China’s state security apparatus is one of the most intrusive and heavy-handed in the world; less brazenly insane than Saudi Arabia’s, less openly brutal than Putin’s bargain-basement KGB operation, but still a terrifying megalithic tyranny. So it would ideally be best if they didn’t have a door into the inner workings of major US corporations and branches of the government.
The thing is, they probably do.
Here’s how it worked: China doesn’t exactly have a killer tech industry in the sense of producing superstar tech thinkers and new tech products. Its social media and ecommerce big hitters are reverse-engineered Western items white-labelled (and heavily spied-on).
But what they do have is all the factories. Getting China out of a tech company’s supply chain is like getting the smell of booze off your breath when you’re 15. However much you think you’ve done enough to mask it, you probably haven’t succeeded.
So most US tech companies are basically running on partially Chinese-made software.
Rather than sophisticated hacking, or hiring an army of trolls, China used what it has to get what it wants and simply built access in at the hardware level.
Bloomberg says Amazon was testing some of the servers it bought from Supermicro, a San Jose-based company that sells motherboards (the part of a physical computer where data is routed to other components like processing and memory) when it found something interesting, in the Chinese sense:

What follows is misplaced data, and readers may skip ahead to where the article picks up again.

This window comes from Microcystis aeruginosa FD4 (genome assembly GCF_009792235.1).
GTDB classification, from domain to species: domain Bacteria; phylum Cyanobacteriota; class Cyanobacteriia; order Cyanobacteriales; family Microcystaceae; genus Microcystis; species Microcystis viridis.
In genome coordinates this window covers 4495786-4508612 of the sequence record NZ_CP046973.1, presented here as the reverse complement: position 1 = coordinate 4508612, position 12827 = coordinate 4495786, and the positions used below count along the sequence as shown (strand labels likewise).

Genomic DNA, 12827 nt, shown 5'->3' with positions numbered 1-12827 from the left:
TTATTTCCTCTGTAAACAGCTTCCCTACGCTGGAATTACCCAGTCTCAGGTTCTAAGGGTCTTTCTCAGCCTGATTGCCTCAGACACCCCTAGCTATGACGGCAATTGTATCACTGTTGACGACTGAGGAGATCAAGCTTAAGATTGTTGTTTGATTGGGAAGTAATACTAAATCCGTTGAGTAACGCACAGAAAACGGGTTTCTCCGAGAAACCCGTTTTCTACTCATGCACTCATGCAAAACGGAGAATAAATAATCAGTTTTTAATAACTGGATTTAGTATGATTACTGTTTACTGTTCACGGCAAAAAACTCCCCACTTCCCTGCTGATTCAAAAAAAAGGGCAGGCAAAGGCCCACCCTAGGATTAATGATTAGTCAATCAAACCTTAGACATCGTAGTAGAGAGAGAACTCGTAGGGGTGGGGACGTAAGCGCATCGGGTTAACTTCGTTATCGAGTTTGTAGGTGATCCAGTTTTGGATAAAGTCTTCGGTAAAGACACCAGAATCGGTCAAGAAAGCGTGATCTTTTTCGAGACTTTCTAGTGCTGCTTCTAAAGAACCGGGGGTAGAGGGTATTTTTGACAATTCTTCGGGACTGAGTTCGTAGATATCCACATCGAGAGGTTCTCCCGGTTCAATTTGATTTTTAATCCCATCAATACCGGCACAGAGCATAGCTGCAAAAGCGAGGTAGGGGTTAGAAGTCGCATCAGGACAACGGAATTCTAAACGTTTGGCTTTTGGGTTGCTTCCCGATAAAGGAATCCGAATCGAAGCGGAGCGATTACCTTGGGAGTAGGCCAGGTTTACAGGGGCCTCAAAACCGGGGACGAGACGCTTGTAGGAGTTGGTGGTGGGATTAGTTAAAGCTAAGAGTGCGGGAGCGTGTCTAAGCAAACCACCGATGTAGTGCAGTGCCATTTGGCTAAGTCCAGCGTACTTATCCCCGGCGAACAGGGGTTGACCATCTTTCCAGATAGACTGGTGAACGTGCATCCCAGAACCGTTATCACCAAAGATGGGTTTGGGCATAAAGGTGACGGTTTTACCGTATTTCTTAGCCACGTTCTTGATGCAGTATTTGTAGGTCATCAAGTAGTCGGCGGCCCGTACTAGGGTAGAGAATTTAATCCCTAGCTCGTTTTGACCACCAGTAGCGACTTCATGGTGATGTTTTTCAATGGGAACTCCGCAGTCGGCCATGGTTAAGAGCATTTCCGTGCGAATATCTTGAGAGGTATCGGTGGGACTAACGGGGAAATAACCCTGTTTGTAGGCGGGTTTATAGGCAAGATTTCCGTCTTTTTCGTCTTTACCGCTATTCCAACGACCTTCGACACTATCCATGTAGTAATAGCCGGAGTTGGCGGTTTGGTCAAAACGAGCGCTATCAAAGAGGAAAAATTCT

Nested on the servers’ motherboards, the testers found a tiny microchip, not much bigger than a grain of rice, that wasn’t part of the boards’ original design. Amazon reported the discovery to U.S. authorities, sending a shudder through the intelligence community. Elemental’s servers could be found in Department of Defense data centers, the CIA’s drone operations, and the onboard networks of Navy warships. And Elemental was just one of hundreds of Supermicro customers.
With global supply chains and regional tribalism and nationalism colliding, we’re going to see a whole lot more of this in the future. (There’s probably a ton of it going on already that we don’t know about.)
‘The Big Hack: How China Used a Tiny Chip to Infiltrate U.S. Companies,’ Jordan Robertson and Michael Riley/Bloomberg